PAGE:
Were this collection–Representative Plays by American Dramatists–encyclopedic in its scope, rather than a suggestive arrangement of a limited number of plays for the purpose of ill.u.s.trating certain phases of playwriting in American theatrical history, it would have been necessary for the editor to intersperse, here and there, between the plays, certain minor forms of dramatic writing, characteristic of the work done in this country. For example, plays and dialogues written at colleges at a period ante-dating 1800, and likewise ante-dating the Revolution, are a distinctive development in themselves, and would form an interesting contrast with the work being done at the colleges since the beginning of the present so-called dramatic renaissance (1917).
These dialogues, in their proper place, will be dealt with in the introductions to a few of the plays. But it is well to indicate here that such ill.u.s.trations of very definite forms of dramatic expression have been omitted.
In all cases the texts used have been carefully collated with the first editions of the published dramas and, wherever possible, the original casts have been given with the Dramatis Personae. Interest in American drama consists very largely in the elements of comparison and contrast which certain definite dramas suggest. Even if there is no ma.n.u.script of “Metamora” extant, there is sufficient data relating to the character of _Metamora_ to contrast the play with Robert Rogers’s “Ponteach.” Even though Mrs. Warren’s “The Group” might be ruled out as an acting drama, none the less is it definitely reflective of the revolutionary temper of Revolutionary times. A comparison of other types of plays will be made as they occur in the course of the three volumes. I emphasize the point here, because I wish to suggest that such a collection as this offers infinite possibilities in the study of the historical, social, and economic evolution of America.
Most of these plays have been revived. There will be noted, later, performances of “The Prince of Parthia,” of “The Contrast,” of Dunlap’s “Andre,” and of Mrs. Mowatt’s “Fashion,” according to our modern methods of acting. These plays may often seem verbose and lacking in continuous development and interest. This would lead us to believe that possibly the early actor had means at his disposal of overcoming these defects by a method of dramatic technique unknown to the present player. In reading these dramas, one must be able to bear in mind the differences which exist between the theatre of to-day and the theatre of yesterday, between the tradition of the actor of to-day and of the actor of yesterday. The technique, for example, in the characterization of _Jonathan_, and in the characterization of _Solon Shingle_, is different from the technique which characterizes the work of Clyde Fitch or which is to be found in David Belasco’s “Peter Grimm.” In other words, in such a collection, one asks, not the judgment of the highest literary standards, but the judgment of an historical appreciation of the changes in dramatic taste.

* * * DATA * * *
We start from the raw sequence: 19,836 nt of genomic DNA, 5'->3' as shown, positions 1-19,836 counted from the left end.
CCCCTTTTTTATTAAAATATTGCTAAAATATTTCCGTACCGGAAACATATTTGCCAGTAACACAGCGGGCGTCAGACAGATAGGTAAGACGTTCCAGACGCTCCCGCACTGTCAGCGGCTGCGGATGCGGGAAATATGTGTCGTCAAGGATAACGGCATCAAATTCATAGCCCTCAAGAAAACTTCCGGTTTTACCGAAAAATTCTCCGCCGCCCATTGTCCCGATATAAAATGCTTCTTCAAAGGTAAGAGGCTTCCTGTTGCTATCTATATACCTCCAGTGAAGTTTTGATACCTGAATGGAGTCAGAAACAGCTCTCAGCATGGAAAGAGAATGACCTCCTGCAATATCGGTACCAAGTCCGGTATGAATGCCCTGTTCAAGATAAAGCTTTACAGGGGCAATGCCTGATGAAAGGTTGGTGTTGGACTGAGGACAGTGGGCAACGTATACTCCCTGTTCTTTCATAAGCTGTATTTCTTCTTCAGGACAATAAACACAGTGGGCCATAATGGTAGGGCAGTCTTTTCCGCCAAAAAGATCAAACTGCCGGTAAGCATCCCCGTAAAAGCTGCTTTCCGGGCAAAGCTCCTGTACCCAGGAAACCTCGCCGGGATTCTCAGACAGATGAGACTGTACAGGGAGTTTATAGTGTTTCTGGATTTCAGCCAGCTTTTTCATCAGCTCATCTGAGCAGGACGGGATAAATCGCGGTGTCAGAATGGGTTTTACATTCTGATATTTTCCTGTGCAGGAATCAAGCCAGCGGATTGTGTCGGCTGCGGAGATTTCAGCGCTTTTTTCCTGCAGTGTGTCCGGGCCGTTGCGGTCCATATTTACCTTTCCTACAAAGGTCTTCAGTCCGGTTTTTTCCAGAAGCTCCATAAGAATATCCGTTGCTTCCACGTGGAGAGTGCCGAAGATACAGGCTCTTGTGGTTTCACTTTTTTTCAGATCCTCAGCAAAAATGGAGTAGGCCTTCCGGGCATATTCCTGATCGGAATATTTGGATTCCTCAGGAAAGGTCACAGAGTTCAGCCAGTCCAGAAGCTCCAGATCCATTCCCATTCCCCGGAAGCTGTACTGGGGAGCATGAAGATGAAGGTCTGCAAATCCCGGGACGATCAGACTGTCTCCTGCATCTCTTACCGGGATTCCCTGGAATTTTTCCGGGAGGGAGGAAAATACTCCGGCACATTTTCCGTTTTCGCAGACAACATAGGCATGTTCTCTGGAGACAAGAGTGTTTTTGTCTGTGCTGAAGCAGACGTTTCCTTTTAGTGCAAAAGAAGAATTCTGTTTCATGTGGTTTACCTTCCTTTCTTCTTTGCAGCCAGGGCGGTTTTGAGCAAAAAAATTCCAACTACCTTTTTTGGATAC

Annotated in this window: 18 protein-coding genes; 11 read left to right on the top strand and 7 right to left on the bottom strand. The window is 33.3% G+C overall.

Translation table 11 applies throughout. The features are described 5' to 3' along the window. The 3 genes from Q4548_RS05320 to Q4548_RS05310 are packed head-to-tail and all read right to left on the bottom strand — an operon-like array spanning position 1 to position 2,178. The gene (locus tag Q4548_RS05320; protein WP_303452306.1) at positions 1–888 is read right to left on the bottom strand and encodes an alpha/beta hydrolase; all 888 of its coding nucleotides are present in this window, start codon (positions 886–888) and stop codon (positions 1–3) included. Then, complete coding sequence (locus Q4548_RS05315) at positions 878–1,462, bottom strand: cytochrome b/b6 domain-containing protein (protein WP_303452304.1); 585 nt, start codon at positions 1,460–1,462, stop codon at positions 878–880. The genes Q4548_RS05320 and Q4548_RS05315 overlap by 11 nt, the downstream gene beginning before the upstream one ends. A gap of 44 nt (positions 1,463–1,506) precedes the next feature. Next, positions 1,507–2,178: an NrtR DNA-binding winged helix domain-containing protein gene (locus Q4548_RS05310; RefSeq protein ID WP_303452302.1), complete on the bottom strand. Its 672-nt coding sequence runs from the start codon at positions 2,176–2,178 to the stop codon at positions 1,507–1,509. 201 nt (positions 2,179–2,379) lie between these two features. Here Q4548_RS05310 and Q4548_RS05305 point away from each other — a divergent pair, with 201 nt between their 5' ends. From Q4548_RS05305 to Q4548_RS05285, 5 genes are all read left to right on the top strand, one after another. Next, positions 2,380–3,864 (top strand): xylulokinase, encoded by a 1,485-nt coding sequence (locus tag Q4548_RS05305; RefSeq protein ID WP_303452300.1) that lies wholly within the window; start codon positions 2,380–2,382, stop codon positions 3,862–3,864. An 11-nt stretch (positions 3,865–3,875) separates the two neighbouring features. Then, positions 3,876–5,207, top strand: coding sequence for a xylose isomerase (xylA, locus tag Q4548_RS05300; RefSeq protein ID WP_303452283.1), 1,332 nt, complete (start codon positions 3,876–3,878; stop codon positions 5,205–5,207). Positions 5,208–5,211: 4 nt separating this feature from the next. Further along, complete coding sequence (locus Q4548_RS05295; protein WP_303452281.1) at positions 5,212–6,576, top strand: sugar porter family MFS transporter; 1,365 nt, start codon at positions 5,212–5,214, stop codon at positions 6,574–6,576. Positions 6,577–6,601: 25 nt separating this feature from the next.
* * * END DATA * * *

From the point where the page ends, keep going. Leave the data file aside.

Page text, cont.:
This, the first volume of “Representative Plays by American Dramatists,” contains dramas which measure the tastes and inclinations of Colonial and Revolutionary life. In the proper understanding of their atmosphere, it is necessary to know something of the general spirit of the theatre of the period; to measure the conditions, customs, and social peculiarities of the provincial actors and audiences. For that reason, it would be well for the general reader beforehand to obtain a bird’s-eye view of the history of the American theatre–a view which will comprise some consideration of the first playhouse in this country, of the conditions which confronted Hallam, Henry, and Dougla.s.s, the first actors to be at the head of what, in Williamsburg, Virginia, was known as the Virginia Comedians, and in New York and Philadelphia, as the American Company.